There is ample opportunity to see the Dyke itself as it is followed across fairly flat but very pleasant terrain for most of this section. The Dyke and Trail here are also still on the true national boundary – as you cross to and fro over the border there are a number of occasions where you can have one foot in England and one in Wales.
If you have time it is well worth the detour into Montgomery which is about three quarters of a mile through Lymore Park. Montgomery is an ideal for stop with various refreshments available and great views from the ruined castle above the town. Bunners, the hardware shop in the town is a gem and truly does have a bit of everything.
Towards the end of the section the route climbs up to the earthworks of Beacon Hill fort, the site now owned by Clywd Powys Archaeological Trust. A picnic table has been installed by the Trust on the southern boundary which gives fabulous views to the east, south and west. The section finishes on a descent to Buttington Bridge where you meet the River Severn, from where it is a short walk into Welshpool.
Buttington Bridge to Llanymynech – 10.5 miles (17 Km)
This is a transitional stage between the hills and almost flat throughout. The Trail follows stretches of the Montgomeryshire Canal and the River Severn before reaching the town of Llanymynech where the Wales – England border is the main street!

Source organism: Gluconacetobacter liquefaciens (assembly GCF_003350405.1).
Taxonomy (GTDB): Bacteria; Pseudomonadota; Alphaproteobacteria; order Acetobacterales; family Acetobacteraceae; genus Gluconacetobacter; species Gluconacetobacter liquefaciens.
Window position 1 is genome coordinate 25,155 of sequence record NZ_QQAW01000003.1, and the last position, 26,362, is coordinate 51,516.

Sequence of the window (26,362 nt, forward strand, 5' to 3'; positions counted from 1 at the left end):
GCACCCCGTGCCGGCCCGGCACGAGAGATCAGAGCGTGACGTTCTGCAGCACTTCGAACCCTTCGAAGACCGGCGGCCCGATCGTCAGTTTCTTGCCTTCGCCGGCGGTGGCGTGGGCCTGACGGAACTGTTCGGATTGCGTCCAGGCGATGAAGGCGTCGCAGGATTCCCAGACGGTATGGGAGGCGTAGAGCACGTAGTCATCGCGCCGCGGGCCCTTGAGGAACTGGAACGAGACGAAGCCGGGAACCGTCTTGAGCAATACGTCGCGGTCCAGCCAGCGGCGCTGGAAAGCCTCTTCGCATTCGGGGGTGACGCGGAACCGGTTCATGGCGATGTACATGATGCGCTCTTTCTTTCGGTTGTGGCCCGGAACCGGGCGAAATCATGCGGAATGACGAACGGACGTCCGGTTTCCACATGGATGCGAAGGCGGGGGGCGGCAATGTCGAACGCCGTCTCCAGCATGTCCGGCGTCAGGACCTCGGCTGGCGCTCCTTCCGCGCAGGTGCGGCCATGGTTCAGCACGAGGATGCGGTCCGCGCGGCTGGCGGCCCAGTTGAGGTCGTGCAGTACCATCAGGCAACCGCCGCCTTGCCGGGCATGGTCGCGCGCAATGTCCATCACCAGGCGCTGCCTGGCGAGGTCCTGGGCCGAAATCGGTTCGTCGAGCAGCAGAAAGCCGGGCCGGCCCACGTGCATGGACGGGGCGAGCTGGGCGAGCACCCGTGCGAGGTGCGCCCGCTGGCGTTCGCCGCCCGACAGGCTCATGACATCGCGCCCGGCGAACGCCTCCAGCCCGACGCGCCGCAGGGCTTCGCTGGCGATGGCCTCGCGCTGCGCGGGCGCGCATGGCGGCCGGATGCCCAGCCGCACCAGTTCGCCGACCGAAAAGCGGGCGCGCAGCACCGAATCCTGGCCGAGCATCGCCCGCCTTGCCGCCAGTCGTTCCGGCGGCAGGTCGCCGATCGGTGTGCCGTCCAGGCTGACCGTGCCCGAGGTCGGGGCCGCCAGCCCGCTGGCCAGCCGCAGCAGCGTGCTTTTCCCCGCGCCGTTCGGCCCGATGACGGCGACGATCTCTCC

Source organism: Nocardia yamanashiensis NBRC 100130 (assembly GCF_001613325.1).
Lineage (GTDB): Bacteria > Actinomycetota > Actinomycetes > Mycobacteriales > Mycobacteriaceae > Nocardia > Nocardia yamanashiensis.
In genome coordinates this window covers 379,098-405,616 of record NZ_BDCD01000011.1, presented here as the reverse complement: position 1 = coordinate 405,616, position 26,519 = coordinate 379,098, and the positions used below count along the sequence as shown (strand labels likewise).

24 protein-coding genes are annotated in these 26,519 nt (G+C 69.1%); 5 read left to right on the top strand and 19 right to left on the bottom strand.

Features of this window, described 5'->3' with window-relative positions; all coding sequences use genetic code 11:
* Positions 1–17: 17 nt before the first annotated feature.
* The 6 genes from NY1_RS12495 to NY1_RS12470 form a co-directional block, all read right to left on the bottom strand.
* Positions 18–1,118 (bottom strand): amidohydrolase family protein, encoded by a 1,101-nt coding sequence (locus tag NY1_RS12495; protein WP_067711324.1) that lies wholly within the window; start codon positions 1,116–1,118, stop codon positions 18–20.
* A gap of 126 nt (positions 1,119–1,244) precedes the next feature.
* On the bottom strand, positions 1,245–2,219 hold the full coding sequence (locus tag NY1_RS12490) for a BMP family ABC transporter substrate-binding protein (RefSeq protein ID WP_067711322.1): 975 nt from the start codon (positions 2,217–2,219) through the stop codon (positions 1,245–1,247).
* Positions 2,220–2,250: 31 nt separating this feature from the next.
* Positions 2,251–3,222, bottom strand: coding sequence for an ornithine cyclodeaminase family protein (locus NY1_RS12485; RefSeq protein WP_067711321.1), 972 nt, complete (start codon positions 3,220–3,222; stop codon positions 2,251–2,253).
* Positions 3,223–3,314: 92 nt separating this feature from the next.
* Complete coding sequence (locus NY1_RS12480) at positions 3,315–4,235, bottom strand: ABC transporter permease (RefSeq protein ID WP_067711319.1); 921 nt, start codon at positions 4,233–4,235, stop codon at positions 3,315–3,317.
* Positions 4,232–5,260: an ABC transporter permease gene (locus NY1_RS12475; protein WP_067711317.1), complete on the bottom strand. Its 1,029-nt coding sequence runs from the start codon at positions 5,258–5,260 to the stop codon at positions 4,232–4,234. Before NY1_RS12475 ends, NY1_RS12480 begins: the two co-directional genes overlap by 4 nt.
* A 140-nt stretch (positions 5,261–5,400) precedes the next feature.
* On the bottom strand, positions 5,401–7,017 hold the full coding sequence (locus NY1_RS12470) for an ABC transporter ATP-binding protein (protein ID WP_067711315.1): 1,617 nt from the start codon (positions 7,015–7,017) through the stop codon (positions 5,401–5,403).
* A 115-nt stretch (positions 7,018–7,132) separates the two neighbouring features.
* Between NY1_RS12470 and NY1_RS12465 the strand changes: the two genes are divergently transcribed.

The main landmark viewed over the River Severn from the Trail is that of the Breidden Hills, with Rodney’s Pillar on its summit. The monument was built by the gentlemen of Montgomeryshire who supplied the oak wood from the area and shipped them down the River Severn to Bristol where Admiral Rodney’s naval fleet was built. Parts of this section are prone to flooding during very wet periods so checking for Environment Agency flood warnings is advisable.
The Trail joins the Montgomery Canal for a number of stretches. The canal was originally used to transport lime to improve the farmland of the Severn Valley. While in Llanymynech, a visit to the heritage area with its Hoffman Kiln, the best preserved of its kind, is well worth it.
Llanymynech to Chirk Mill – 14 miles (22.5 Km)
After the flattest section the Trail, it returns to rising and falling via Llanymynech Hill, Moelydd, Candy Woods and Oswestry Old Racecourse. There are some good stretches of the Dyke itself and industrial archaeologists will be interested by the mining areas around Nantmawr. The first ascent of the day brings you to the Llanymynech Quarry, now disused but previously a busy limestone quarry supplying the Hoffman Kiln. Sections of the quarry are now under the management of the Shropshire Wildlife Trust and the Montgomeryshire Wildlife Trust as local nature reserves. Both Trusts are now using sheep to graze the quarry’s grasslands which is increasing the botanical diversity and helping to provide better habitats for various butterflies.